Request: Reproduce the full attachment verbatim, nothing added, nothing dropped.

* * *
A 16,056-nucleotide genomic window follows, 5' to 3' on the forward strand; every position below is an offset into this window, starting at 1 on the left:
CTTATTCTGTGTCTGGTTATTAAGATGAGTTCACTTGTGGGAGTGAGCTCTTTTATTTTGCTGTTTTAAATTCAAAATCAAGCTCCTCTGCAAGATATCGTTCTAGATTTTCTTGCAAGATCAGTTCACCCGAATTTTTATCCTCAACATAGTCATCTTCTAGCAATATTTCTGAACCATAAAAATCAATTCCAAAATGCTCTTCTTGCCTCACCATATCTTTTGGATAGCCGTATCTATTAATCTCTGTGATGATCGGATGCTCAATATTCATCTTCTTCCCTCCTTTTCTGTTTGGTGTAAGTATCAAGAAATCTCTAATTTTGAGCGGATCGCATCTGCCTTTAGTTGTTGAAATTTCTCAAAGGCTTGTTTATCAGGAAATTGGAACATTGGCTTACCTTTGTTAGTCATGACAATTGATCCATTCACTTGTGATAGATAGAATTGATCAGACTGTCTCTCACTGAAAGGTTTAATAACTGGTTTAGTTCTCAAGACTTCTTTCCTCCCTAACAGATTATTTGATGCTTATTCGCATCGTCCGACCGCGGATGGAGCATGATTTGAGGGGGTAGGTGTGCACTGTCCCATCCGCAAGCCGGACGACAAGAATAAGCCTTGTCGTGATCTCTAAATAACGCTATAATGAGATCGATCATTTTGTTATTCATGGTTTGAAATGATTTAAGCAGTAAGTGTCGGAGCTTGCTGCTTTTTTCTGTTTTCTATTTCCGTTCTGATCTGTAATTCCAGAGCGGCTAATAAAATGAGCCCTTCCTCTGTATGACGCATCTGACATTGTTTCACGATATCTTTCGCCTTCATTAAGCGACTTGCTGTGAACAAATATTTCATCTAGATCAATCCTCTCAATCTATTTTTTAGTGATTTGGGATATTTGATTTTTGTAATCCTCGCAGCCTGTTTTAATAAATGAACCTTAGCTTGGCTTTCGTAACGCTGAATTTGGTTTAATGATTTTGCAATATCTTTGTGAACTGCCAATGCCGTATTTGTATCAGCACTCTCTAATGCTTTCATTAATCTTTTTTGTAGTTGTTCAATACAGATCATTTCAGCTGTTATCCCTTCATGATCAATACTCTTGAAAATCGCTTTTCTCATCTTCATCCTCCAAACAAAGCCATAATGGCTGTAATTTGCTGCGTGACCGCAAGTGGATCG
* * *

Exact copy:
A 16,056-nucleotide genomic window follows, 5' to 3' on the forward strand; every position below is an offset into this window, starting at 1 on the left:
CTTATTCTGTGTCTGGTTATTAAGATGAGTTCACTTGTGGGAGTGAGCTCTTTTATTTTGCTGTTTTAAATTCAAAATCAAGCTCCTCTGCAAGATATCGTTCTAGATTTTCTTGCAAGATCAGTTCACCCGAATTTTTATCCTCAACATAGTCATCTTCTAGCAATATTTCTGAACCATAAAAATCAATTCCAAAATGCTCTTCTTGCCTCACCATATCTTTTGGATAGCCGTATCTATTAATCTCTGTGATGATCGGATGCTCAATATTCATCTTCTTCCCTCCTTTTCTGTTTGGTGTAAGTATCAAGAAATCTCTAATTTTGAGCGGATCGCATCTGCCTTTAGTTGTTGAAATTTCTCAAAGGCTTGTTTATCAGGAAATTGGAACATTGGCTTACCTTTGTTAGTCATGACAATTGATCCATTCACTTGTGATAGATAGAATTGATCAGACTGTCTCTCACTGAAAGGTTTAATAACTGGTTTAGTTCTCAAGACTTCTTTCCTCCCTAACAGATTATTTGATGCTTATTCGCATCGTCCGACCGCGGATGGAGCATGATTTGAGGGGGTAGGTGTGCACTGTCCCATCCGCAAGCCGGACGACAAGAATAAGCCTTGTCGTGATCTCTAAATAACGCTATAATGAGATCGATCATTTTGTTATTCATGGTTTGAAATGATTTAAGCAGTAAGTGTCGGAGCTTGCTGCTTTTTTCTGTTTTCTATTTCCGTTCTGATCTGTAATTCCAGAGCGGCTAATAAAATGAGCCCTTCCTCTGTATGACGCATCTGACATTGTTTCACGATATCTTTCGCCTTCATTAAGCGACTTGCTGTGAACAAATATTTCATCTAGATCAATCCTCTCAATCTATTTTTTAGTGATTTGGGATATTTGATTTTTGTAATCCTCGCAGCCTGTTTTAATAAATGAACCTTAGCTTGGCTTTCGTAACGCTGAATTTGGTTTAATGATTTTGCAATATCTTTGTGAACTGCCAATGCCGTATTTGTATCAGCACTCTCTAATGCTTTCATTAATCTTTTTTGTAGTTGTTCAATACAGATCATTTCAGCTGTTATCCCTTCATGATCAATACTCTTGAAAATCGCTTTTCTCATCTTCATCCTCCAAACAAAGCCATAATGGCTGTAATTTGCTGCGTGACCGCAAGTGGATCG